(1)

linking three physical properties (hermitian operators) A, B, C of a quantum system, leads to the Heisenberg

in momentum to applications, and

inequality AA AB > $l
(2)

where AX is the standard quadratic width of X (AX)2 4 (X2) - (X>2.

(3)

The mean values are quantum expectation values in a given (arbitrary) state. The elementary Heisenberg inequality for a quanton in one dimension is obtained by taking A = P (momentum) and B = X (position). Let us now proceed to a simple generalization; we take A = P and B = F(X) where F is some arbitrary function. From the commutator expression [P, F(X)]

= --S’(X)

(4)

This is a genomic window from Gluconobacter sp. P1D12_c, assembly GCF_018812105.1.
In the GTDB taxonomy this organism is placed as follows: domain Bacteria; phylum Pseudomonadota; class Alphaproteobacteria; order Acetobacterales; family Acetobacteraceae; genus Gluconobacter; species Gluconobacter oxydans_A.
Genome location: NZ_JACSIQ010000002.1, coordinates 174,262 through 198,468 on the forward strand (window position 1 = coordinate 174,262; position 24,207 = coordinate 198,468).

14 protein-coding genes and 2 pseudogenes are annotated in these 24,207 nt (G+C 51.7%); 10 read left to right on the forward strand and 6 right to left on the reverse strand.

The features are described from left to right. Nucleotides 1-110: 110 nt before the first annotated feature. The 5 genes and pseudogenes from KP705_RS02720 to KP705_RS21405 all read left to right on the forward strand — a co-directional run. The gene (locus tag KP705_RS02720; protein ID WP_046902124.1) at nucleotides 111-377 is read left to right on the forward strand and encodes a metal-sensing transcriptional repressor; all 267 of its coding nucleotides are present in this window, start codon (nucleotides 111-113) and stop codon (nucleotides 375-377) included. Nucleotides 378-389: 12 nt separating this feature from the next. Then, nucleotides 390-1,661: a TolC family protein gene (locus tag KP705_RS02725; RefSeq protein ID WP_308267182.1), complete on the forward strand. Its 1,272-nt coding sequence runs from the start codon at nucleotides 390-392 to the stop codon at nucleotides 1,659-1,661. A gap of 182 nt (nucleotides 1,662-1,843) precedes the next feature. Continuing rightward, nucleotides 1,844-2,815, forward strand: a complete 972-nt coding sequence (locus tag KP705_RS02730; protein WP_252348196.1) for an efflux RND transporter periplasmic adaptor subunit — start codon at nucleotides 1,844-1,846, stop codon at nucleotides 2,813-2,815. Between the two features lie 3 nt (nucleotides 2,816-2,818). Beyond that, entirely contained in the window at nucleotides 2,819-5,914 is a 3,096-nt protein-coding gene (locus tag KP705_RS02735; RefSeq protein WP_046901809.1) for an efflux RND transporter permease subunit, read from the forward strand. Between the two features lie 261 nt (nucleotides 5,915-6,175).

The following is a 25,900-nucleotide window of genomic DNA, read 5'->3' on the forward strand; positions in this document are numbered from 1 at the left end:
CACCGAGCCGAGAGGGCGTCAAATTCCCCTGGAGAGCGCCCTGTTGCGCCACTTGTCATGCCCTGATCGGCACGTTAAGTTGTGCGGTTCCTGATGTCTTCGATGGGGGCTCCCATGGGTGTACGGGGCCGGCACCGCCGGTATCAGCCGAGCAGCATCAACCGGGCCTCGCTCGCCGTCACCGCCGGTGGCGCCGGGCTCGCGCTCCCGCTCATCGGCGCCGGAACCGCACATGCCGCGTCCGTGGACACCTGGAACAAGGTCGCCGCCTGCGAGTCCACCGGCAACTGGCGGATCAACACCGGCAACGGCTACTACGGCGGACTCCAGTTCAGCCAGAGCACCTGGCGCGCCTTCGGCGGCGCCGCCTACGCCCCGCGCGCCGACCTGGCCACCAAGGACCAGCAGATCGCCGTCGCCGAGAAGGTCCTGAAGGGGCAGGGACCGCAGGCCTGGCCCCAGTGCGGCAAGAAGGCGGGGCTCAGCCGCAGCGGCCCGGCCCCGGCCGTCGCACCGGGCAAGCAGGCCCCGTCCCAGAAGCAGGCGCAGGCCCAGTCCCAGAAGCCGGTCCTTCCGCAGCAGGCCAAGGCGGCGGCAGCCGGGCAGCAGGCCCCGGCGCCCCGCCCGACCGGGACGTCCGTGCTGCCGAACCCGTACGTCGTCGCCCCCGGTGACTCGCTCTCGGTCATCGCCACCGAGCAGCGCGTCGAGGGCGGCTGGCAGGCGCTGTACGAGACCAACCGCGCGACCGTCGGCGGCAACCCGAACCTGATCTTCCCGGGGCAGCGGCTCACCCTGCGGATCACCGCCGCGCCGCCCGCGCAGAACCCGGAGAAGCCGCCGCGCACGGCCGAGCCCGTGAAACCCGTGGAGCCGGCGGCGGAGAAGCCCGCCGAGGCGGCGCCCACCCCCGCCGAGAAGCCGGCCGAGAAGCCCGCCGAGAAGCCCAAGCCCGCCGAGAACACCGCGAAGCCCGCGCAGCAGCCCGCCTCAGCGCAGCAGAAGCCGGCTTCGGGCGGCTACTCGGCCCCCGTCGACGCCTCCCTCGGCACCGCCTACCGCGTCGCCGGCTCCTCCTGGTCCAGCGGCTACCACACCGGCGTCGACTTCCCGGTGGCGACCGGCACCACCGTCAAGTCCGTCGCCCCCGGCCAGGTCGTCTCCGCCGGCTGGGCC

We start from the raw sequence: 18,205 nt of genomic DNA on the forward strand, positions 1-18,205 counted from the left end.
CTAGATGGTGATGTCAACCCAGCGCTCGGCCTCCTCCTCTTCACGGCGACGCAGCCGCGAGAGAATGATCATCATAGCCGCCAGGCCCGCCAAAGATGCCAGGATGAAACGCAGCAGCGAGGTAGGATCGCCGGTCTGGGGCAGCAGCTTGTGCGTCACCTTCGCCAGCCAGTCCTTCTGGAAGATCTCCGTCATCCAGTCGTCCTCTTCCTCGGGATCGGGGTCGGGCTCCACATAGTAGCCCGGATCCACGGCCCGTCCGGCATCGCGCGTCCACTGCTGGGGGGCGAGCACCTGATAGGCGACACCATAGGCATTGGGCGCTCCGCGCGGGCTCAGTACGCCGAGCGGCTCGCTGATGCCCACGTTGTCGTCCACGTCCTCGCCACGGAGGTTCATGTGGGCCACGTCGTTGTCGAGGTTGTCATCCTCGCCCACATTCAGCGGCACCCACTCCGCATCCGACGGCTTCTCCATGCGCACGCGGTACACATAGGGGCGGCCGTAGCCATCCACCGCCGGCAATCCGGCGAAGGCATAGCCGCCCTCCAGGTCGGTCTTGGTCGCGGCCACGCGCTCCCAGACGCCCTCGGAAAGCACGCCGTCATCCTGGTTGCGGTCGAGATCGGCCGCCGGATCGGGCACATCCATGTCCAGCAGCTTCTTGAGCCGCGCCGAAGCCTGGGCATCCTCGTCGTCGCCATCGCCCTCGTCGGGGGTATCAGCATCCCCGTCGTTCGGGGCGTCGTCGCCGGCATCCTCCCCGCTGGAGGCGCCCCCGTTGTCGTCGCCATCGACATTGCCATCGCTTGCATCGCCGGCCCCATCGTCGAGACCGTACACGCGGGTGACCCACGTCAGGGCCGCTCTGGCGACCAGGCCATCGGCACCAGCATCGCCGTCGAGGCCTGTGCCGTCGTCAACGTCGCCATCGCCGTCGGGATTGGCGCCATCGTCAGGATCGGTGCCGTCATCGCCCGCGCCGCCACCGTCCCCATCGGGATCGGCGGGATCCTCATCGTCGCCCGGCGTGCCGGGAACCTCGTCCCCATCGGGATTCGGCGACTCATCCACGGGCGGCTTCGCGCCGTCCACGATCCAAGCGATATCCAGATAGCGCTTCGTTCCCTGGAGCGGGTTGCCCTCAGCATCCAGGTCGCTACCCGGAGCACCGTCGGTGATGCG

(we put ti = 1 throughout), it follows that APAF>#F?I.

(5)

We will consider three successive choices for the function F. (1) Let us take for the F the Heaviside function: F(x) = 0,

x
= 1,

x >x,.

(6)

Computing now the average values, we obtain: (F2) = (F> = f

Iq(x)12 dx = 1 - 9(x,),

(7)

X0

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0.375-9601/85/$03.30 0 Elsevier Science Publishers B.V. (North-Holland Physics Publishing Division)

where 9 is the wavefunction of the quanton, and 353

Volume 111, number 7

PHYSICS LEl’lTRS

3J(xo) is its probability of localization on the halfaxis (--,x0). Furthermore CF’) = (6(X - x0)> = lo?.

(8)

30 September 1985

function (the factor of 2 in (13) may be improved to fl if cpis symmetrical with respect to ). (c) The overall width in position at level (Y,defined by PI

We finally obtain the interesting inequality lq(x)l* <2AP{3’(x)[l

-3’(x)]}l’*,

(9)